Azores Travel Guide

The Azores archipelago is, for many, a remote area in the North Atlantic Ocean. In reality, it is easily and cheaply accessible from mainland Portugal. The other reality is these nine islands have a lot to explore, especially in you travel during the warmer months (May through September) and it’s almost impossible to cram all of them into one article.

For this reason, we will focus on São Miguel, the largest island, which is absolutely action-packed.

Before we start

All of the Azorean islands, much like the other ​Portuguese archipelago, Madeira​, lack a robust public transportation system, so we highly recommend you rent a car to travel around.

While you’re at it, get an official map beforehand too, since Google Maps aren’t to be trusted on some of the smaller roads. But that just adds another layer of adventure, doesn’t it? Let’s start exploring São Miguel!

Graça Farmer’s Market

The Graça Market in Ponta Delgada (S. Miguel’s capital city) is a small but bustling square where pineapples, one of the island’s most iconic exports, stand out. However, the cheese store is often hailed as the best thing on this market, so be sure to stop by. In Portugal, the Azores are known for the quality of their dairy products, namely milk and cheese, which come from “happy cows” living on the islands’ green pastures.

Shopping at Louvre Micaelense

The most beautiful store in São Miguel is called Louvre. When it opened in 1904, it was a distinguished shop selling fine products imported from France. Now the items for sale are mainly Azorean: tea black and green tea (fun fact: the Azores currently have Europe’s only tea plantation!), preserves, jams, and other delicious things “made in Azores” (look out for the seal).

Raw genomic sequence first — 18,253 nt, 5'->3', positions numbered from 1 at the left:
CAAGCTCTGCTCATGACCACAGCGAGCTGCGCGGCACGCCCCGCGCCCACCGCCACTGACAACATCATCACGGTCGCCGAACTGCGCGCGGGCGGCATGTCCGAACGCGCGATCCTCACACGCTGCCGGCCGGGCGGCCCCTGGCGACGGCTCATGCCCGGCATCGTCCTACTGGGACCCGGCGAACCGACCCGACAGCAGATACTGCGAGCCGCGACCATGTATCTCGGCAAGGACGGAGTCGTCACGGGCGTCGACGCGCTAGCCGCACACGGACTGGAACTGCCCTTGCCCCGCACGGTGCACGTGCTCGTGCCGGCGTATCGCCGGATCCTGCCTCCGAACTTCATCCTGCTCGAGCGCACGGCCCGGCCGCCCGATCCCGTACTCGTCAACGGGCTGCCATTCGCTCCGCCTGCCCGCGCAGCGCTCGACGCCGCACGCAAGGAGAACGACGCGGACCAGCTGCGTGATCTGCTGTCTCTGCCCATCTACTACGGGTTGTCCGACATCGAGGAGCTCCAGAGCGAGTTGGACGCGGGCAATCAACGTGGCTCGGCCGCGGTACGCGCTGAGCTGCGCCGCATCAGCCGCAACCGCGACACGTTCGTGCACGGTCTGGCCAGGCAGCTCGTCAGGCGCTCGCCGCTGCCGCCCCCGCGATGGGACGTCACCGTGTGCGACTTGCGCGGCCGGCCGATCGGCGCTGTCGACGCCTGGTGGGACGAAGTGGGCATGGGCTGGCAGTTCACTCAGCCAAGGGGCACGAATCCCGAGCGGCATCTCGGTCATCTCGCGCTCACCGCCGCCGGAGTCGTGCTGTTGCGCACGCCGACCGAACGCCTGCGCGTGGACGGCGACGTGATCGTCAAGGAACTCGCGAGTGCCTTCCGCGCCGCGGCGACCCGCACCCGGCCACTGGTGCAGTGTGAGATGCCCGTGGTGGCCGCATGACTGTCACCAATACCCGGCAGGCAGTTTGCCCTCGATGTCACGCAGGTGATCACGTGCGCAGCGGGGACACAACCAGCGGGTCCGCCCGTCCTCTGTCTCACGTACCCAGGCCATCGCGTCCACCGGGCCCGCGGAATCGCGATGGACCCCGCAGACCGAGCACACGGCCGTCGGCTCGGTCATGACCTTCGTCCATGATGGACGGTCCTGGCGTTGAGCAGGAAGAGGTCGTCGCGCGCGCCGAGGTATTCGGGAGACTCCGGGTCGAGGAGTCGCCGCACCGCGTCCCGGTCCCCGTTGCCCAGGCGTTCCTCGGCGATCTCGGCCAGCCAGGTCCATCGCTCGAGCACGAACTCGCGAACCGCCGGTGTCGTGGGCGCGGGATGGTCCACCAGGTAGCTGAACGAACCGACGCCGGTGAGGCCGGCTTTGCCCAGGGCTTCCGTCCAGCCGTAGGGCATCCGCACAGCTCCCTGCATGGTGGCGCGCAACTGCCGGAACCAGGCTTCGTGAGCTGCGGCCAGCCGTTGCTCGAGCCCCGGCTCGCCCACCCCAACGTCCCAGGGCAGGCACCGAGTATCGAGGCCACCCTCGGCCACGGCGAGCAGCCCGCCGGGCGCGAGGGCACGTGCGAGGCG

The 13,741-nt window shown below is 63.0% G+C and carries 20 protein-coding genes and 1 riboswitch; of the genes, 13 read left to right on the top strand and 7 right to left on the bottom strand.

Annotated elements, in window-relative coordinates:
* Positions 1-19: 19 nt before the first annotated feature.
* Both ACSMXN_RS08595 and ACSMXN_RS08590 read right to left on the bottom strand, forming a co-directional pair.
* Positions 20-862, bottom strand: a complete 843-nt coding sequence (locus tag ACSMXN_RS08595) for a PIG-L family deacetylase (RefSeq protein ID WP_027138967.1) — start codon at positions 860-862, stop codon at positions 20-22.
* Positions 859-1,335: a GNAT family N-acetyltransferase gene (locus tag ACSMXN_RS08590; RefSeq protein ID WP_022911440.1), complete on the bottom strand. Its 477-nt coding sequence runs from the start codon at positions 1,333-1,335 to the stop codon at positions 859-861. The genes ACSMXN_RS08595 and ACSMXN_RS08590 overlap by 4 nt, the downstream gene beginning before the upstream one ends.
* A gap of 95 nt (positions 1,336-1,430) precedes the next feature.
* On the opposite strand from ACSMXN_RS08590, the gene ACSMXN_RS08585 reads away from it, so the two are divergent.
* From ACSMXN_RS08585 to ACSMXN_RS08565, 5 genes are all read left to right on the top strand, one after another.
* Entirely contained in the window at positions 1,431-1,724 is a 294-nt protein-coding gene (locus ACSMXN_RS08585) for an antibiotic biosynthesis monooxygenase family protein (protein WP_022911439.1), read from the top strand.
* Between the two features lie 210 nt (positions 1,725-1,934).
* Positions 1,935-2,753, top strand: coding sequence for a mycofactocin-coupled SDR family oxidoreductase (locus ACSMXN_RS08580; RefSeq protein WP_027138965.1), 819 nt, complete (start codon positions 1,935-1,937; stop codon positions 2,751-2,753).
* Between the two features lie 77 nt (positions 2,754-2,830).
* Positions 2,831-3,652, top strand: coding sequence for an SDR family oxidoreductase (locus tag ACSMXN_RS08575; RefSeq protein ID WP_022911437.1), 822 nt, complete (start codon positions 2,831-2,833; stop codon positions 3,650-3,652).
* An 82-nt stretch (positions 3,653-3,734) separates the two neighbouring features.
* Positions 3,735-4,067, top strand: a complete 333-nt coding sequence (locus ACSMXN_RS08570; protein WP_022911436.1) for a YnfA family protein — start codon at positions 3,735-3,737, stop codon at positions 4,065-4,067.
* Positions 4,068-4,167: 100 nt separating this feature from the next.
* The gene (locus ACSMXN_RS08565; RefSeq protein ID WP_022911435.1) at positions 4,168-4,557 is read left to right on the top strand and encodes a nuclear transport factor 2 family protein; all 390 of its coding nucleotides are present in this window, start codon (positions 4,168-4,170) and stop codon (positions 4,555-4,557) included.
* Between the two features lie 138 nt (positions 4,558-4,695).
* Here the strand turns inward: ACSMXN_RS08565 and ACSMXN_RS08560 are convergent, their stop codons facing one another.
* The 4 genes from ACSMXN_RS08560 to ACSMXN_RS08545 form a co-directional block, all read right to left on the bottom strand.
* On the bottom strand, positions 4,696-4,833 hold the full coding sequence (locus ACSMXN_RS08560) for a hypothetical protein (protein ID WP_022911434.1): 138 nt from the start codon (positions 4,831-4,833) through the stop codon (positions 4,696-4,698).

Another reason to go to the Louvre is “o Segredo” (the Secret), a chocolate cake that is very much this Louvre’s Mona Lisa. While you’re there, take the opportunity to stock up on Vila Franca do Campo cheesecakes.

The Up and Coming Area

The streets Carvalho Araújo e Pedro Homem and D’Agua in the historic center of Ponta Delgada are being restored and coming back to life as part of a project called “Quarteirão”. This is a plan to introduce a series of creative spaces, such as galleries, studios, bookstores, bars and bring the creative industries to the city center, so stop by and support local artistry.

Parque Terra Nostra (Terra Nostra Garden)

Only 30 minutes away from the capital, Ponta Delgada, you’ll find a 12-acre park with a “botanical library” consisting of Azorean pineapple trees, camellias, azaleas, palm trees, and aquatic plants, amongst others. At the very center lies a warm, muddy-looking pool with thermal water ranging between 35 to 40oC, but there are several spots around the park where you can take a thermal bath and enjoy yourself in the middle of the exotic and verdant landscape. A truly one of a kind experience.

Congro Lagoon & Furnas

The Congro lagoon is synonymous with peace, silence and the purest air on the face of this planet. To get there, you will need to take a dizzying trail down the side of a 3900-year-old crater. But don’t worry, it is a picturesque path, as long as you mind the fallen tree trunks, roots and small holes provoked by rainfall. About 20 minutes later, you will reach a small pontoon where you’ll be able to admire the moss-green lagoon and the dense forest surrounding it. This isn’t a very famous attraction, so you may even get this little treasure all for yourself.

Lagoa do Congro is located on the road from Ponta Delgada to Furnas, specifically on the Achada das Furnas plateau. It has indications about halfway up. Furnas is itself one of Azores’ biggest attractions, since several fumaroles release gas to the atmosphere and its volcanic subsoil is warm enough to boil meat and vegetables, making for an unique version of the Portuguese staple dish “Cozido à Portuguesa” (literally Portuguese boiled dinner”).